On Jan. 20, 1965, in my senior year at Villanova University, it was my honor as student body president to introduce Dr. Martin Luther King Jr. to several thousand people packed in the field house. Dr. King spoke to the community for around 45 minutes with clarity and resolve. This was two years after he had delivered the “I Have a Dream” speech, of which Villanova is now a steward.

After I introduced him, I took my seat on stage behind Dr. King. Looking at his back, I could see the audience of around 3,500 people gathered to listen in the same building where Villanova played basketball. I heard that some 1,500 more people had arrived who couldn’t get seats; the university set up speakers outside so that they could hear him.

Dr. King was clear and direct. He had humility and a quiet strength. Dr. King knew how to modulate his voice. He knew how to bring the crowd along and take us up to his key points. He knew how to put a rhythm in it. His strength was in his delivery.

I knew from watching television and reading the papers that many people did not favor the laws and changes that were coming in the civil rights movement. What Dr. King showed me that day, though, is that speaking up matters. And in our current moment, we need more people, especially those who don’t think that they have something important to say, to be vocal. Our voices make a difference.

In my career in Silicon Valley, I have spoken to people who are in Congress. I have watched national leaders who have positions of power make decisions of consequence. I read columnists who influence public opinion. The vast majority of people live lives in which these tools and channels are not open to them.

But all of us, as we move through our days and our lives, come in contact with many people: our friends, our coworkers, the people we go to church with, and the people we socialize with. Those are the people who will listen to us. Those are the people who we listen to.

One action all of us can take is to speak up. When we let only a few voices dominate the conversation, false narratives can fester. Tens of millions of Americans believe that the election was stolen from Donald Trump, even though there’s no significant evidence of voter fraud. Medical misinformation is one of the biggest threats that our country faces because not enough people are speaking the truth about COVID-19, and not enough people are listening.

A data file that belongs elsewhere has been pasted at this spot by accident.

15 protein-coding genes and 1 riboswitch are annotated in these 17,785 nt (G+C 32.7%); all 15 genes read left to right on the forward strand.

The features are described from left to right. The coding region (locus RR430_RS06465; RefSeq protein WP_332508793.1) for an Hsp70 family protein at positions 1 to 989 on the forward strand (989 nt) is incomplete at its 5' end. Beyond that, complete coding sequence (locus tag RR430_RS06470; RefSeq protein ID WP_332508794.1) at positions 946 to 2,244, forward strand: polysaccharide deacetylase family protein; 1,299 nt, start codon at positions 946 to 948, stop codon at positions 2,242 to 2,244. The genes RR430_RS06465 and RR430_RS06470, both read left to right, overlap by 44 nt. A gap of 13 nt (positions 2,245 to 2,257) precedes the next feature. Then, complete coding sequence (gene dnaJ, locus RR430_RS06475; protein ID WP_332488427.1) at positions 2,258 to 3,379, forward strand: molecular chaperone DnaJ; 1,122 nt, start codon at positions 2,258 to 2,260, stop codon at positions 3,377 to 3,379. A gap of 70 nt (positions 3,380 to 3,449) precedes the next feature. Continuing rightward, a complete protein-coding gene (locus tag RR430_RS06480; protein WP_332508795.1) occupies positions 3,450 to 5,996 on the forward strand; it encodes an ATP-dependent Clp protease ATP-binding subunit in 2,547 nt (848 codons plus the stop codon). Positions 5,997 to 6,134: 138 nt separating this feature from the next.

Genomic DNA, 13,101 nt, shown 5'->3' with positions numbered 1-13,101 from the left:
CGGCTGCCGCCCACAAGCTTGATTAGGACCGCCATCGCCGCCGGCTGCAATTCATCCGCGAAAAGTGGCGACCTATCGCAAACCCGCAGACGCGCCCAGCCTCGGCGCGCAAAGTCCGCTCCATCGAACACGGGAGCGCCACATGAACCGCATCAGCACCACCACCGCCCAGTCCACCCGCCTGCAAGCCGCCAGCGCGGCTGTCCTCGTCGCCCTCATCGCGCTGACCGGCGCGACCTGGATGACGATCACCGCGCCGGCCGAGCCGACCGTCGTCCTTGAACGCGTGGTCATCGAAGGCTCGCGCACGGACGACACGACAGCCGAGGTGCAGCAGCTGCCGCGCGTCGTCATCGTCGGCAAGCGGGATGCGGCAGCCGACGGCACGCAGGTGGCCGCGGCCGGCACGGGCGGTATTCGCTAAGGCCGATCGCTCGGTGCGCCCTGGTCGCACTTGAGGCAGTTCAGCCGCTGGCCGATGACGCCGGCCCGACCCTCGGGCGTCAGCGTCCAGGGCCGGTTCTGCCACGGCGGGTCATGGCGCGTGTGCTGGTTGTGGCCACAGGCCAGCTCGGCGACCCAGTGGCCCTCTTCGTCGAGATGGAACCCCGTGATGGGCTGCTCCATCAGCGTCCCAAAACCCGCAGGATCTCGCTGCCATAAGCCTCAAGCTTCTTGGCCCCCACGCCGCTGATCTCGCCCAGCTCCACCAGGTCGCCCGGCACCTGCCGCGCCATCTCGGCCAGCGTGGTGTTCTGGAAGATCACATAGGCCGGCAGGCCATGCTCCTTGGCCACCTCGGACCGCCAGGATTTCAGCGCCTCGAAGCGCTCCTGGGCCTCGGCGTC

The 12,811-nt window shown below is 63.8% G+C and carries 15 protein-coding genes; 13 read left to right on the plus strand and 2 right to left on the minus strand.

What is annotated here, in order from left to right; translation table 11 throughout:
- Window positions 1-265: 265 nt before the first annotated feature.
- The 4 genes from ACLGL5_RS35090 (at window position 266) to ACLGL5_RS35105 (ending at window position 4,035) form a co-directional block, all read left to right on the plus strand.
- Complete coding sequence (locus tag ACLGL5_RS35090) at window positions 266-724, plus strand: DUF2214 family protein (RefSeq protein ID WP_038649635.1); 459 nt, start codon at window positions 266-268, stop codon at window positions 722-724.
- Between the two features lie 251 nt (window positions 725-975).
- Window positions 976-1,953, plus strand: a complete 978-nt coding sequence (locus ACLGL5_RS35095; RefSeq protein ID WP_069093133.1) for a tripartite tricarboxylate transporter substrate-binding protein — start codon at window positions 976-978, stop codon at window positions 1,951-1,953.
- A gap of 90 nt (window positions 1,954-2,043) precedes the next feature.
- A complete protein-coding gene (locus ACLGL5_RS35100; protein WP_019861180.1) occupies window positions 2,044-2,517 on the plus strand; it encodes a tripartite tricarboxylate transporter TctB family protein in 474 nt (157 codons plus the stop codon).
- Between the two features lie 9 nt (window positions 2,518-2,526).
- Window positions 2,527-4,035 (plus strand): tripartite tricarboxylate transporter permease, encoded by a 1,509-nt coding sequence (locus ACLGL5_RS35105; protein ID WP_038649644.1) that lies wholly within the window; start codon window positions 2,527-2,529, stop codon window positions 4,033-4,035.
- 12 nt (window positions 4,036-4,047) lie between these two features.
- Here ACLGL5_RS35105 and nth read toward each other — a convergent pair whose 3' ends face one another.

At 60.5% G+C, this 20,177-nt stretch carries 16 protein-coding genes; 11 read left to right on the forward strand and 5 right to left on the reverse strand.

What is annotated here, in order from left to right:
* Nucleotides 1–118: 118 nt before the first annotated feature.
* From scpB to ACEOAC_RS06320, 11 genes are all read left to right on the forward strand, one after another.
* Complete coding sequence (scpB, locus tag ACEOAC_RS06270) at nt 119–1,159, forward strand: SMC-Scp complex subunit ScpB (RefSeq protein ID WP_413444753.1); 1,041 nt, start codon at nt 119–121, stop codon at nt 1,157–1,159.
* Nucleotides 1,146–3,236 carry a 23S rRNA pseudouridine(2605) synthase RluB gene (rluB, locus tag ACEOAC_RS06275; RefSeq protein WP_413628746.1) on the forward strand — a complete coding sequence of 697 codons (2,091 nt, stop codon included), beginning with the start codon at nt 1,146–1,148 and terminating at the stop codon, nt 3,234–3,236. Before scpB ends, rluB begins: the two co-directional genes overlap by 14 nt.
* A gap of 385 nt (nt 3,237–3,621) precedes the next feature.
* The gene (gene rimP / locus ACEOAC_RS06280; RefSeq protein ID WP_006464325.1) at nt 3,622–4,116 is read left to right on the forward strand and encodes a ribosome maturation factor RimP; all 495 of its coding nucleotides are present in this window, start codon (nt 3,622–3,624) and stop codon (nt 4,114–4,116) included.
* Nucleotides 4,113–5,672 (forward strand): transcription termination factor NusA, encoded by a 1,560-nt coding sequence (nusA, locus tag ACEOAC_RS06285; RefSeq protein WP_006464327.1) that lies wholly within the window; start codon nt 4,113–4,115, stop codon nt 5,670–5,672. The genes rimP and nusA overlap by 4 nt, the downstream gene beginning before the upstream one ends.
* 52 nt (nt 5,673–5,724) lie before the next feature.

All of us can speak the truth — and do so clearly, respectfully, and passionately.

Nearly 57 years ago, Dr. King spoke the truth at the Villanova field house. I had heard him before, of course we all had, but in his presence, I was just listening. His message came across so clearly. I sat on stage, looking in the faces of a couple of thousand people who were riveted by what he was saying and how he said it.

We all aren’t capable of Dr. King’s command of language, which was extraordinary. But we all have the ability to speak clearly. We all have the ability — even those who are the most timid, who have the least command of vocabulary — to convey how we feel.

In our current political moment, too few voices are dominating the conversation. We need to push back. We need more people who might otherwise be silent in the middle of a thoughtful conversation to speak up.

If those people can change the minds of even one or two others in the course of that day, that would make a difference. In a country of over 300 million people, true change happens in conversation.

Tom Furst, retired chief financial officer of SRI International, was the student body president of Villanova University in 1965.